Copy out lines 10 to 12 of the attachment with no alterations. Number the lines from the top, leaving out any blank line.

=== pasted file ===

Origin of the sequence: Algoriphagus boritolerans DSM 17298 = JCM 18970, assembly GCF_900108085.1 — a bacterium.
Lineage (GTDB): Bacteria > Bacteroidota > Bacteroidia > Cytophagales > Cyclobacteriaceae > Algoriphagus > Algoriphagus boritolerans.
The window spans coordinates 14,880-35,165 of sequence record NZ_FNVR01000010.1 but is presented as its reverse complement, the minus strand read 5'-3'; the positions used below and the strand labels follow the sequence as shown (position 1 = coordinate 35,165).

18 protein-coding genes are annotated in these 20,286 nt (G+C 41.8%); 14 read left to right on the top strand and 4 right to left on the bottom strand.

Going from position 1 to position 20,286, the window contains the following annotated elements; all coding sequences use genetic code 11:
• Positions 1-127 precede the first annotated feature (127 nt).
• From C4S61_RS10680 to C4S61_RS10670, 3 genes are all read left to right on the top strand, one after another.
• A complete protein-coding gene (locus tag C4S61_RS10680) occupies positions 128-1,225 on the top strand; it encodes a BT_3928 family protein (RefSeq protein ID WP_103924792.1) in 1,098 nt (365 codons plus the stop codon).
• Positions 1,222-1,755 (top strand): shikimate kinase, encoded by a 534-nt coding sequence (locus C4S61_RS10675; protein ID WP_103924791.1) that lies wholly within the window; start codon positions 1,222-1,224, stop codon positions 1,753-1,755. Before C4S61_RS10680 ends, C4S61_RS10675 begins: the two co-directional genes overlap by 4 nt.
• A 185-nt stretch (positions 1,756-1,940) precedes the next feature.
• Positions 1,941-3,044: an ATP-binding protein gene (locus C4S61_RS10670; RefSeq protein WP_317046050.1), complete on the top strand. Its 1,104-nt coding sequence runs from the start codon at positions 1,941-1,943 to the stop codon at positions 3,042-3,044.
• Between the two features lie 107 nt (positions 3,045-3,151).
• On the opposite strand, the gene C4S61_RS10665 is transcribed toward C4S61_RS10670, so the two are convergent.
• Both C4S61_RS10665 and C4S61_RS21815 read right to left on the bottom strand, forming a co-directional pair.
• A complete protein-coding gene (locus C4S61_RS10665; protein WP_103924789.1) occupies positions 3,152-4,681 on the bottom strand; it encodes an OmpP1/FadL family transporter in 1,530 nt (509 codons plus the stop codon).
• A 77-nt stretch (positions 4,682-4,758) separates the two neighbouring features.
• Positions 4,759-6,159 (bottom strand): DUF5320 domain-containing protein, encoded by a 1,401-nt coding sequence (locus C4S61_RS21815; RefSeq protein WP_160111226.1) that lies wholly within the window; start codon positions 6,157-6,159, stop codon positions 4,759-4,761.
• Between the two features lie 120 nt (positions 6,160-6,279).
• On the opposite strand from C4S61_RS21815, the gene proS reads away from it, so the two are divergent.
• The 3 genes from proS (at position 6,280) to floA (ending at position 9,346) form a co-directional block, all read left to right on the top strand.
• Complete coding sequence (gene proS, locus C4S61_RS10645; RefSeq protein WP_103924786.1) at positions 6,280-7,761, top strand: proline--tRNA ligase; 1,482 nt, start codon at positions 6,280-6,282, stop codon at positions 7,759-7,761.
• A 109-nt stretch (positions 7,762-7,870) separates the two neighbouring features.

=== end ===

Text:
• A 185-nt stretch (positions 1,756-1,940) precedes the next feature.
• Positions 1,941-3,044: an ATP-binding protein gene (locus C4S61_RS10670; RefSeq protein WP_317046050.1), complete on the top strand. Its 1,104-nt coding sequence runs from the start codon at positions 1,941-1,943 to the stop codon at positions 3,042-3,044.
• Between the two features lie 107 nt (positions 3,045-3,151).